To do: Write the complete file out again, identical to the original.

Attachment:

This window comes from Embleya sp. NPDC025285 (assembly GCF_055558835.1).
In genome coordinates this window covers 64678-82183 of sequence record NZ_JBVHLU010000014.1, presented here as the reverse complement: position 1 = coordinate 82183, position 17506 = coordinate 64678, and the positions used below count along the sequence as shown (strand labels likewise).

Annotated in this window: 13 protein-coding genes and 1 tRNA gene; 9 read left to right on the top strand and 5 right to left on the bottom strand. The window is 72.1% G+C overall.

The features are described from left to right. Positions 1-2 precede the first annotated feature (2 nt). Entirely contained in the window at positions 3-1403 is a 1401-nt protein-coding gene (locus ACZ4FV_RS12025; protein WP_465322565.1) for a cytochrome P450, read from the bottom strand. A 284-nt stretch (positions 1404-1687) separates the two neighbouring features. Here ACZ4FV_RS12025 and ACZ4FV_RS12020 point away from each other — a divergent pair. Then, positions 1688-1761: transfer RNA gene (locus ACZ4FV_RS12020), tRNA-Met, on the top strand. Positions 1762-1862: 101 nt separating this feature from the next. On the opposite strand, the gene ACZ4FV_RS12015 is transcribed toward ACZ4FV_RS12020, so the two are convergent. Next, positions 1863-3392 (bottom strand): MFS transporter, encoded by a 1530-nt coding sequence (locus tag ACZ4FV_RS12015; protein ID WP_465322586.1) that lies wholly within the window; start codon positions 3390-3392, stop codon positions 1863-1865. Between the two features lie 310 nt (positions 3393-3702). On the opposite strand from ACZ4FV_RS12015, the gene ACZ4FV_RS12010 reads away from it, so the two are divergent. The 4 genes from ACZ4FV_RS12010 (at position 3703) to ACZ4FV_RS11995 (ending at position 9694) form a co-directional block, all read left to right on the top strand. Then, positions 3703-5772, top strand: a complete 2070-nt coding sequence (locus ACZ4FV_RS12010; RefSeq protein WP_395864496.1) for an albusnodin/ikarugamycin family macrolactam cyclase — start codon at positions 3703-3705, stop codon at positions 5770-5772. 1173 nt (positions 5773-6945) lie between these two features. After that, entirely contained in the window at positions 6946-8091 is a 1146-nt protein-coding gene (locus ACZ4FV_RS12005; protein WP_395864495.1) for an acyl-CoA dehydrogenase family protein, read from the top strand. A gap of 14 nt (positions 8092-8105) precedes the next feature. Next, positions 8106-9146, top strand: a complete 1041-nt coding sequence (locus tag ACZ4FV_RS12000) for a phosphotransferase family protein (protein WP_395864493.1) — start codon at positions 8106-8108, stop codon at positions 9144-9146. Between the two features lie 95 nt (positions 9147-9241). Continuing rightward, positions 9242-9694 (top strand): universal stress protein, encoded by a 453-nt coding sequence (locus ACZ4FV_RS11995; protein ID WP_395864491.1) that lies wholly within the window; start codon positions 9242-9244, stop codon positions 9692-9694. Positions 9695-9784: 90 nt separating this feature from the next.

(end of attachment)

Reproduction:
This window comes from Embleya sp. NPDC025285 (assembly GCF_055558835.1).
In genome coordinates this window covers 64678-82183 of sequence record NZ_JBVHLU010000014.1, presented here as the reverse complement: position 1 = coordinate 82183, position 17506 = coordinate 64678, and the positions used below count along the sequence as shown (strand labels likewise).

Annotated in this window: 13 protein-coding genes and 1 tRNA gene; 9 read left to right on the top strand and 5 right to left on the bottom strand. The window is 72.1% G+C overall.

The features are described from left to right. Positions 1-2 precede the first annotated feature (2 nt). Entirely contained in the window at positions 3-1403 is a 1401-nt protein-coding gene (locus ACZ4FV_RS12025; protein WP_465322565.1) for a cytochrome P450, read from the bottom strand. A 284-nt stretch (positions 1404-1687) separates the two neighbouring features. Here ACZ4FV_RS12025 and ACZ4FV_RS12020 point away from each other — a divergent pair. Then, positions 1688-1761: transfer RNA gene (locus ACZ4FV_RS12020), tRNA-Met, on the top strand. Positions 1762-1862: 101 nt separating this feature from the next. On the opposite strand, the gene ACZ4FV_RS12015 is transcribed toward ACZ4FV_RS12020, so the two are convergent. Next, positions 1863-3392 (bottom strand): MFS transporter, encoded by a 1530-nt coding sequence (locus tag ACZ4FV_RS12015; protein ID WP_465322586.1) that lies wholly within the window; start codon positions 3390-3392, stop codon positions 1863-1865. Between the two features lie 310 nt (positions 3393-3702). On the opposite strand from ACZ4FV_RS12015, the gene ACZ4FV_RS12010 reads away from it, so the two are divergent. The 4 genes from ACZ4FV_RS12010 (at position 3703) to ACZ4FV_RS11995 (ending at position 9694) form a co-directional block, all read left to right on the top strand. Then, positions 3703-5772, top strand: a complete 2070-nt coding sequence (locus ACZ4FV_RS12010; RefSeq protein WP_395864496.1) for an albusnodin/ikarugamycin family macrolactam cyclase — start codon at positions 3703-3705, stop codon at positions 5770-5772. 1173 nt (positions 5773-6945) lie between these two features. After that, entirely contained in the window at positions 6946-8091 is a 1146-nt protein-coding gene (locus ACZ4FV_RS12005; protein WP_395864495.1) for an acyl-CoA dehydrogenase family protein, read from the top strand. A gap of 14 nt (positions 8092-8105) precedes the next feature. Next, positions 8106-9146, top strand: a complete 1041-nt coding sequence (locus tag ACZ4FV_RS12000) for a phosphotransferase family protein (protein WP_395864493.1) — start codon at positions 8106-8108, stop codon at positions 9144-9146. Between the two features lie 95 nt (positions 9147-9241). Continuing rightward, positions 9242-9694 (top strand): universal stress protein, encoded by a 453-nt coding sequence (locus ACZ4FV_RS11995; protein ID WP_395864491.1) that lies wholly within the window; start codon positions 9242-9244, stop codon positions 9692-9694. Positions 9695-9784: 90 nt separating this feature from the next.